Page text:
His post kept him in the rear, although he was awarded a Purple Heart in Okinawa. Japanese soldiers broke through at night, a firefight ensued and the next morning grenade shrapnel struck Harper from a Japanese soldier who was hiding in the bush.
“On Easter Sunday of 1945, it was April 1,” he said. “I grabbed my pistol out and got that fella with the hand grenade. I felt kind bad about getting that fella, but on the other hand, that’s the way it was.”
Several weeks later, he dodged another brush with death when an artillery shell landed 20 feet away from him, although the round killed Harper’s chief medical officer, who was standing between Harper and the blast.
“You could hear these shells swishing,” he explained. “I heard this one and said, ‘Hit the deck.’ The other fella got a piece of shrapnel under his helmet and killed him.”
Several months later, the war was over. After several months in China, Harper returned home.
He spent time at the Marines Corps school in Quantico and an engineer demonstration unit, where he was promoted to captain in 1948.
Harper also spent time in Korea in 1953.
“We had 243 miles of road we were responsible for in Korea,” he said. “It was real busy when the Korean War was over. We had troops in the demilitarized zone and had to pull them out.”
Upon his return to Camp Pendleton after the war, he and his wife bought their Carlsbad home.
He earned his master’s degree in civil engineering in 1957 and returned to Camp Pendleton as commanding officer of an engineering battalion.
Harper retired at 51 from the Marines because he would not be in line to receive another promotion due to his age. Harper was in line to be promoted to Brigadier General, but it was at least two years away after the military changed its age requirements.
Instead, Harper put his education to work and returned to Carlsbad.
“They had a engineering consulting firm that specialized in that area and lined up a job with them,” he added.
Harper met his late wife, Jane, in 1943 and the couple married the following year after five-and-half months of dating. Jane was a Navy nurse and the pair adopted their son, James, in 1952, and had a daughter, Martha, in 1955.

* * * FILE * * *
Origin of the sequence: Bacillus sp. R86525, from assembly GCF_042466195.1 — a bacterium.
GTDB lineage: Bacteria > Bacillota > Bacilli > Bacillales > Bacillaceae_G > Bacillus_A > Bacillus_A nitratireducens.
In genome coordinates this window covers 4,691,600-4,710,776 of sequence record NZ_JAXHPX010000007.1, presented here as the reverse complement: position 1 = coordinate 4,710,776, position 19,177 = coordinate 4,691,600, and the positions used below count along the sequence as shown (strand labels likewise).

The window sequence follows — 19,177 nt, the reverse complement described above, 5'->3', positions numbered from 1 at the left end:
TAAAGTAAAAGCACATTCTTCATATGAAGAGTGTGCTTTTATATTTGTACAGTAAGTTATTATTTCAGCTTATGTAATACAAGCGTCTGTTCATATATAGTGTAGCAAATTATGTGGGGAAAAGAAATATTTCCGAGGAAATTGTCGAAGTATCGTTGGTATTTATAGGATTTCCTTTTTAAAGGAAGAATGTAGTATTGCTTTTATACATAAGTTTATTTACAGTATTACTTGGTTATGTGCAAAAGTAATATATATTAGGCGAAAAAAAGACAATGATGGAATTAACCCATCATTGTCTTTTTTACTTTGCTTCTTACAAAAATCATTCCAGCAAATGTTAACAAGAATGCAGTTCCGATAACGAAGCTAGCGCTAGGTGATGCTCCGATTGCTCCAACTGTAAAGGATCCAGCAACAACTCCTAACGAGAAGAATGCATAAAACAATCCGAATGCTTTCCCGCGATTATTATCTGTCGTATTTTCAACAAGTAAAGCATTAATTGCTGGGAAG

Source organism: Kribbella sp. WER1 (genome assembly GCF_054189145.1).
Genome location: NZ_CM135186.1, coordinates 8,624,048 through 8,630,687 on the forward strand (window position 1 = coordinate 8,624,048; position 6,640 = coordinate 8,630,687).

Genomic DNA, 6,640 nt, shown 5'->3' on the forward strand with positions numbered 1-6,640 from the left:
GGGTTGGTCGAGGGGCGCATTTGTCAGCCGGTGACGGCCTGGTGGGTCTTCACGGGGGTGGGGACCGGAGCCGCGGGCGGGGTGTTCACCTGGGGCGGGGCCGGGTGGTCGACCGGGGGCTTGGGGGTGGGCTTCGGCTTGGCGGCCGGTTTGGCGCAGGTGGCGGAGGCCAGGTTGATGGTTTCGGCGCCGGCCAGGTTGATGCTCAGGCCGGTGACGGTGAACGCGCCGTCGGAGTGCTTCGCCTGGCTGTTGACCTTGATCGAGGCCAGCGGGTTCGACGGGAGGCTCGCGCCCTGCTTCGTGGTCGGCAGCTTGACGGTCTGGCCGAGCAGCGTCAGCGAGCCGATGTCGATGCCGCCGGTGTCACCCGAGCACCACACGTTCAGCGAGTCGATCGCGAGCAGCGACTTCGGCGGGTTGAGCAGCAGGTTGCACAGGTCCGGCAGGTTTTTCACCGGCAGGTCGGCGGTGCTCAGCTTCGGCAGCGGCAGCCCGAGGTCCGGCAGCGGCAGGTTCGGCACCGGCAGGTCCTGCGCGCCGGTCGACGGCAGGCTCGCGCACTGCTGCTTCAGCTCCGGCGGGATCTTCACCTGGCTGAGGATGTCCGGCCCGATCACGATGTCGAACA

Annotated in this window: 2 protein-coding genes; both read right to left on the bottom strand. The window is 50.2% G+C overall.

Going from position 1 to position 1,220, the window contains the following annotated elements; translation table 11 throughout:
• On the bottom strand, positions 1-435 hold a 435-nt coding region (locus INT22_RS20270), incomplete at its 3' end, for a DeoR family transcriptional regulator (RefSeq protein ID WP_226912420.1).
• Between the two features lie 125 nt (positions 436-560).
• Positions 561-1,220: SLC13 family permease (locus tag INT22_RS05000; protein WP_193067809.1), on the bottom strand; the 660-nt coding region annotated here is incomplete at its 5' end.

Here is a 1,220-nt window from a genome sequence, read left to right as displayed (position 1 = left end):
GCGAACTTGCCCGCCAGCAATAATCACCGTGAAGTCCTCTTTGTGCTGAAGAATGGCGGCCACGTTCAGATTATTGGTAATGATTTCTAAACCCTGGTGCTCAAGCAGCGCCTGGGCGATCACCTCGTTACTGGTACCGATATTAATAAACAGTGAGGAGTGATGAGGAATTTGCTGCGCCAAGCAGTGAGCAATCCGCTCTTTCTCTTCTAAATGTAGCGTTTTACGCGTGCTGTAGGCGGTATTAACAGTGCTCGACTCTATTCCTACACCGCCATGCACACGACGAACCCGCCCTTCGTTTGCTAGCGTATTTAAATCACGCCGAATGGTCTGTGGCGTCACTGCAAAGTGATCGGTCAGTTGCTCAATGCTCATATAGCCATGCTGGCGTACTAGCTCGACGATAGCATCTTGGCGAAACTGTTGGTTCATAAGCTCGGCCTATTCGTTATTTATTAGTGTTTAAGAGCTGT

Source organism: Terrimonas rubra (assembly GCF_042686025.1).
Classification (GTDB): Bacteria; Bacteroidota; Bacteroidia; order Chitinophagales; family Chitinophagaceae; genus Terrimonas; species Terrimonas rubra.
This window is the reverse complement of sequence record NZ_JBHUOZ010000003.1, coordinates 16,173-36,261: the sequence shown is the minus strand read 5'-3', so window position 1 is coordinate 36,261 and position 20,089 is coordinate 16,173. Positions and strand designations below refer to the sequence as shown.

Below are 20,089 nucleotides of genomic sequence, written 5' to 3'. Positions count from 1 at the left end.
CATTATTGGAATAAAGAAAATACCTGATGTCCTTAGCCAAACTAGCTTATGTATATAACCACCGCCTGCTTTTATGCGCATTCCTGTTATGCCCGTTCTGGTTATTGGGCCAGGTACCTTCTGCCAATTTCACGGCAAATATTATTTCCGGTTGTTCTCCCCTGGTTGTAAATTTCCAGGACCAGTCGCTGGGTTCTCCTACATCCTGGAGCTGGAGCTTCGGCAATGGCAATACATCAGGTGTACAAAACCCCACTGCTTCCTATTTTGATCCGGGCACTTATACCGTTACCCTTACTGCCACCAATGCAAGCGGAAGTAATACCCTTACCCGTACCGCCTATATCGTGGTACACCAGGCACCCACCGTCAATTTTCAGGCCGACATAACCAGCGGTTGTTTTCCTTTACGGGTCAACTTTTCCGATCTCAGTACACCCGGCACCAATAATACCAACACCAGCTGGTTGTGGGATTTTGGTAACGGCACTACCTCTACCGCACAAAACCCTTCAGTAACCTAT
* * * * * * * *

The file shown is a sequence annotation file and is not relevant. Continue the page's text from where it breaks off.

“We decided we would adopt,” Harper said. “He was less than a month old.”
Harper worked with Woodward-Clyde Associates for 19 years and his second retirement came at age 70.
During his time at the firm, Harper was part of projects including the Lindbergh Field runway extension, the twin Marriot buildings and mostly the foundations of skyscrapers.
“The last time they extended Lindbergh Field over mudflats … I got the job to tell them how to prepare and design the pavement over that,” he said. “When they built Terminal 2, I got the job of designing the pile foundation for the terminal and pavement for parking aircraft.”
For the past 20 years, Harper has volunteered at a church cemetery keeping the gravesites clean and tidy. It is the same place where his wife is buried. She passed away in 1992.
He also conducts funeral services, which he never scripts.
When he’s not keeping a watchful eye on the cemetery, Harper enjoys traveling, as he has for many years. He has visited every continent including Antarctica last year.
A 2013 trip consisted of taking part of the Honor Flight, which celebrates WWII veterans with an all-expense paid trip to Washington, D.C.